I took a large financial gamble by purchasing a two-family home in a tough neighborhood because I saw the faint signs of revitalization.  After evicting both tenants for months-long non-payment, the clean-up effort was so bad it began by using gas-masks and snow-shovels to remove the filth and debris from the floors.  One tenant had buried her dog in the middle of the back yard in a grave so shallow the lawn mower dug it up.  After waiting months to drag the one tenant into court, the judge asked her if she wanted free legal help in having her case reviewed.  I was paying my lawyer by the hour while this scum-bucket-tenant was being spoon-fed free legal advice by a judge that had no concerns at all with my rights, my losses, and my bad investment.

 After thousands of dollars in remediation and months of lost-rental income, I finally got two really good tenants, only to have them regularly frightened by the constant street noise, the fighting late at night the loud-unlicensed motorcycles, the illegal fireworks and on and on.  The police and the city were no help, except by reminding me to pay my taxes on time.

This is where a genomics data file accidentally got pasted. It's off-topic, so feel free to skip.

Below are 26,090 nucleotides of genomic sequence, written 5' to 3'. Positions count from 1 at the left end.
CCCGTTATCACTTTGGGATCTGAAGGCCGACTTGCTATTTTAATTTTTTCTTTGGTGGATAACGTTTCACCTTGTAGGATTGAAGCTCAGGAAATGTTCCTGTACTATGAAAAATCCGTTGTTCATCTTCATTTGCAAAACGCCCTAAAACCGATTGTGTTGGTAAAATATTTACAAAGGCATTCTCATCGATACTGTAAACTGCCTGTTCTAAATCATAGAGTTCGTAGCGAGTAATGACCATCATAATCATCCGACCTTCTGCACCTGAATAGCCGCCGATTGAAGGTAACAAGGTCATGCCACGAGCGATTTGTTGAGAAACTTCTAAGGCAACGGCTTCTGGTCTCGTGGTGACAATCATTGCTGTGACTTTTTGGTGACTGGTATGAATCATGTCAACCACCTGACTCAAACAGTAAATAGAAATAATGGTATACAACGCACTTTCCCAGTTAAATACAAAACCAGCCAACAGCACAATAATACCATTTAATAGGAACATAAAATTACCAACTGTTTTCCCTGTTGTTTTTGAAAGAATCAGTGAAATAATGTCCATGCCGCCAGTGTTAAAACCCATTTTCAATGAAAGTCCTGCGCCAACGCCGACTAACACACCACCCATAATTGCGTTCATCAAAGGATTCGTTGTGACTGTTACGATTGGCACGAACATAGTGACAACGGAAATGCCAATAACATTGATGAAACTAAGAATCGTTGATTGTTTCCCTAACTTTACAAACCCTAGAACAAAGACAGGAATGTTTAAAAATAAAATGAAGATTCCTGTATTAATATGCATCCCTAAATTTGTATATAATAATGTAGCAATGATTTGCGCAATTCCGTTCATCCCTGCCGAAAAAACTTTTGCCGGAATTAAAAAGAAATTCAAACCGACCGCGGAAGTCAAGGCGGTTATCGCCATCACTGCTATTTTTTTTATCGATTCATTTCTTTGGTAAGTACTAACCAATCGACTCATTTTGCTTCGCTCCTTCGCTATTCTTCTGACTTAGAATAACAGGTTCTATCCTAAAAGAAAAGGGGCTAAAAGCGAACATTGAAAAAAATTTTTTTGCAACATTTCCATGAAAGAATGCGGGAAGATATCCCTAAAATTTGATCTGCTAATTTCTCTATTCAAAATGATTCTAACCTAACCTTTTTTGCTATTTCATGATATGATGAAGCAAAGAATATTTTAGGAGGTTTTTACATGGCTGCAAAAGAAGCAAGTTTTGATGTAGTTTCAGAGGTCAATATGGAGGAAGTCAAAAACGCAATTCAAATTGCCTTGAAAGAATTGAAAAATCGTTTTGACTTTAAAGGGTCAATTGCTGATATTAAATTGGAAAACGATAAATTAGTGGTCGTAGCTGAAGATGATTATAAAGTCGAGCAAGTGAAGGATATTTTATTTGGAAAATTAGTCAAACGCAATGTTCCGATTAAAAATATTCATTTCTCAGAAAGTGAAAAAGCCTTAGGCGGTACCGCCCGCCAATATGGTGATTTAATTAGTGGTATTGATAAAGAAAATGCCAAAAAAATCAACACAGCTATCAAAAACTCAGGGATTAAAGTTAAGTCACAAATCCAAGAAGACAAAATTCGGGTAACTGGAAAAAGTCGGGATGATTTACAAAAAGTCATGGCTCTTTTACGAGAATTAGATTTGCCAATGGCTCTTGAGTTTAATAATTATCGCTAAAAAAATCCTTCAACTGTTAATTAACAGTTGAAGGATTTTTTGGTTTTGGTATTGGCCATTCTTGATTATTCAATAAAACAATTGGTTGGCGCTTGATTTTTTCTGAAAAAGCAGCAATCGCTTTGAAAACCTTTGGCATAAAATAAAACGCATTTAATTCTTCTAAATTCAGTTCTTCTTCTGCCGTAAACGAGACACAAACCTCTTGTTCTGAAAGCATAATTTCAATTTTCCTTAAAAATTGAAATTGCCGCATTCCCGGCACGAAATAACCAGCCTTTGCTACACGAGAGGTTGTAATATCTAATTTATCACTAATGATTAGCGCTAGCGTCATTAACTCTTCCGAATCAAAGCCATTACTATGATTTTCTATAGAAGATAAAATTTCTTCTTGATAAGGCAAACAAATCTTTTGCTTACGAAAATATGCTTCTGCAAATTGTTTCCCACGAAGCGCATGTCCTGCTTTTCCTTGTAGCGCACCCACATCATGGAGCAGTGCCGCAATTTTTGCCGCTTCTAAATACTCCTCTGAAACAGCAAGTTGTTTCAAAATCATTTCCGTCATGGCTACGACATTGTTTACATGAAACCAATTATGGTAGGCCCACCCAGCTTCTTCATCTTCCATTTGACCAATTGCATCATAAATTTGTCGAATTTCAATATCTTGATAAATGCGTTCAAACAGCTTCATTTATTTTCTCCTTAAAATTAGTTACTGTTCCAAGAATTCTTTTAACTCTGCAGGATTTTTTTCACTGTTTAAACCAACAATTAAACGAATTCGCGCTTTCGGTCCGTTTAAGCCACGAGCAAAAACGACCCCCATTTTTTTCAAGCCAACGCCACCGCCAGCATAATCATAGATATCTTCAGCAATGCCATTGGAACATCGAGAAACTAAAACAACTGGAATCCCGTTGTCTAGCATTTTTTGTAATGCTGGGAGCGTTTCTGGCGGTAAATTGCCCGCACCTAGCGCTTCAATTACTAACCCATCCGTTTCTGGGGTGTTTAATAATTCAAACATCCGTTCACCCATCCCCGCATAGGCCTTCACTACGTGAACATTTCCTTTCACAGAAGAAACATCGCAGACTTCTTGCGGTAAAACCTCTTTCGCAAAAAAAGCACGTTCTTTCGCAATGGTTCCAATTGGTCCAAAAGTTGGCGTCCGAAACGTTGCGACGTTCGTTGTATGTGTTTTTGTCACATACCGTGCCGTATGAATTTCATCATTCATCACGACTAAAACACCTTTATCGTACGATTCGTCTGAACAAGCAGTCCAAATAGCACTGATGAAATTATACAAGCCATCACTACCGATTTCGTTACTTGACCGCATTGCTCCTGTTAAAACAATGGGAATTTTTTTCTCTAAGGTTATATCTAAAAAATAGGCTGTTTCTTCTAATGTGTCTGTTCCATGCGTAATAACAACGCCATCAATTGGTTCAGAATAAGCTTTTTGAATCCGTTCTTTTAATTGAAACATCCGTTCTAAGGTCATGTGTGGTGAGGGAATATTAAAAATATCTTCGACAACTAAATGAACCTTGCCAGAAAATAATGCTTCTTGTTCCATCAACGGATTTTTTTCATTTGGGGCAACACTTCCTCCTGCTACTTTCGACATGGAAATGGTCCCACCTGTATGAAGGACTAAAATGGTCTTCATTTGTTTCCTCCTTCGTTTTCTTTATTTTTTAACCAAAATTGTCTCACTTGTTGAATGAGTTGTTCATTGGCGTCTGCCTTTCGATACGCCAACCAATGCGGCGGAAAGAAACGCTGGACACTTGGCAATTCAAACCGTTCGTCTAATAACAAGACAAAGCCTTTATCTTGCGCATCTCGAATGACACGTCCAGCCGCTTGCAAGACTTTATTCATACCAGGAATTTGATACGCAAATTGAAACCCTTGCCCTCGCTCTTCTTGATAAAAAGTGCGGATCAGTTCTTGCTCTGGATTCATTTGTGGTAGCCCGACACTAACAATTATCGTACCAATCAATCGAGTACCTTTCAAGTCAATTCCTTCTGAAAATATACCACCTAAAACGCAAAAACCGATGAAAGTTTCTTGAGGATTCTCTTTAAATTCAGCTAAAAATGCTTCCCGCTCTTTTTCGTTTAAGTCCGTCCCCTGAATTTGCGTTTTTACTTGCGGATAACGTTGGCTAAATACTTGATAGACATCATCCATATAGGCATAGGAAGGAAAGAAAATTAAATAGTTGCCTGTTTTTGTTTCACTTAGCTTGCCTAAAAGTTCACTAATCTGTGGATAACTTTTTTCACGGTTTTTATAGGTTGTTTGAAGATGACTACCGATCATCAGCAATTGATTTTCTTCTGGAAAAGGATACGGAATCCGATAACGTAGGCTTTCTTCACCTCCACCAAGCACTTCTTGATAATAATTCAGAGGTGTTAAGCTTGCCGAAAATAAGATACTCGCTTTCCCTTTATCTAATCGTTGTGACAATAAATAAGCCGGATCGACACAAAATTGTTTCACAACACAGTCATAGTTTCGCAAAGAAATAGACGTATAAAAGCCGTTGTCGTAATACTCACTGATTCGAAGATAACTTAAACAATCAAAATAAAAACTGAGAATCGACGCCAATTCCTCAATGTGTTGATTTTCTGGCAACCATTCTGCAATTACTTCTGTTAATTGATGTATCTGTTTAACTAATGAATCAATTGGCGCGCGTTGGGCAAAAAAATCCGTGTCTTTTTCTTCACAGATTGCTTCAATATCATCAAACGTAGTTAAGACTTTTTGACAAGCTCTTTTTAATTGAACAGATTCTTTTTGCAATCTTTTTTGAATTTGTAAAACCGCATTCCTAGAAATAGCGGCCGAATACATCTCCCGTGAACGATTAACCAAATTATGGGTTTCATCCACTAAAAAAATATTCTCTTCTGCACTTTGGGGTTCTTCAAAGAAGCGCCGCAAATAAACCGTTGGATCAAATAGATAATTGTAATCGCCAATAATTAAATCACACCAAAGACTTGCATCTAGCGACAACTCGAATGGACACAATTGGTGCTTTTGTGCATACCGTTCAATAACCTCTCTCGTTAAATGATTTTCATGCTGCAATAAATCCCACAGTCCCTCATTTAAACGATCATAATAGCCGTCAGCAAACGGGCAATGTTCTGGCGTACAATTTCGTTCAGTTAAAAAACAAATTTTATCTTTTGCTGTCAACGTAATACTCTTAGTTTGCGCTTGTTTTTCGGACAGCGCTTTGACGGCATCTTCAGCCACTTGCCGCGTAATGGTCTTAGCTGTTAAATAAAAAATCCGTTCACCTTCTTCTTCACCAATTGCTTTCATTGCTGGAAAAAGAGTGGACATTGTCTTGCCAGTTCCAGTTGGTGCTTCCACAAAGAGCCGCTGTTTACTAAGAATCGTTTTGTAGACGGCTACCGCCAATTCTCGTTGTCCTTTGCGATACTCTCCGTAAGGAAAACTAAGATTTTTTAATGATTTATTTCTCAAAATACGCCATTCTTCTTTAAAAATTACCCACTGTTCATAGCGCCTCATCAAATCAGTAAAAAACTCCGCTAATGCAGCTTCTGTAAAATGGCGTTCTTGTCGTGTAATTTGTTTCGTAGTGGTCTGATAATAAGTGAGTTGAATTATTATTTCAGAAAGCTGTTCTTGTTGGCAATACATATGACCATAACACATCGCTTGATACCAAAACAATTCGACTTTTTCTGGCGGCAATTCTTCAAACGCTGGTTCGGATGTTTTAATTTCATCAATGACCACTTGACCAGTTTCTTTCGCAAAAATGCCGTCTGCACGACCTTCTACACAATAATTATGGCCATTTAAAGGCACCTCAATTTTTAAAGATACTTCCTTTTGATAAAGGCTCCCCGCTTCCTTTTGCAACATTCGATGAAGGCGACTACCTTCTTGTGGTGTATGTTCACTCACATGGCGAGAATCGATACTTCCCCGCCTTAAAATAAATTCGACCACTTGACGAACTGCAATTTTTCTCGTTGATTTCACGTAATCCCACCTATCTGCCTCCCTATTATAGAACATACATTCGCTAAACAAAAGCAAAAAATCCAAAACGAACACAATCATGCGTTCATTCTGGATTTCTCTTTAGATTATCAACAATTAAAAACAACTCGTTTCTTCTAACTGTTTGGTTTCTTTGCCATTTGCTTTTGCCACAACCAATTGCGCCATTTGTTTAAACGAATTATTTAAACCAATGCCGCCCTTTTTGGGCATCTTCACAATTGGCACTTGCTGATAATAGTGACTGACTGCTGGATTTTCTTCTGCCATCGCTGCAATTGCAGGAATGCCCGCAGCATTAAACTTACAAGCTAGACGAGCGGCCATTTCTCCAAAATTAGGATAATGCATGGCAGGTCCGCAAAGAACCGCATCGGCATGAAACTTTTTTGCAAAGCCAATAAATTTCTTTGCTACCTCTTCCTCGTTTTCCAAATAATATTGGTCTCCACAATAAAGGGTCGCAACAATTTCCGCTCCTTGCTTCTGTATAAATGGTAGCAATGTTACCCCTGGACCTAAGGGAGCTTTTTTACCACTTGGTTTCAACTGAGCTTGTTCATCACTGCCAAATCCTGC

These two great tenants had to sleep at night because they had jobs.  The street-trash partying all night had no such obligations and had nary a care about the welfare of the very neighbors that actually worked and paid taxes so these same lazy welfare-rats can milk the system and annoy everyone around them.

After 4-years of trying my best and hoping for the revitalization of this neighborhood, it became clear it wasn’t going to happen and I recently sold the building to investors from Boston.  My former tenants just reached out to me, asking if I had anything they might rent because the new owners raised their rents by 40%.

Here is my prediction.  My former great long-term tenants will be forced to move and the Boston investors, managing from afar, will make the mistake of renting to scum-bags and the cycle of destruction will begin again, the investors will sell and walk away and the street and neighborhood will continue its downward decline.  This is what happens when liberal policies paint the world as they wish it were, rather than how it actually is.  This fantasy happens when out-of-touch policy makers live in their privileged and completely segregated world that floats above the rest of the wretched humanity they pretend to try and save while privately abhorring.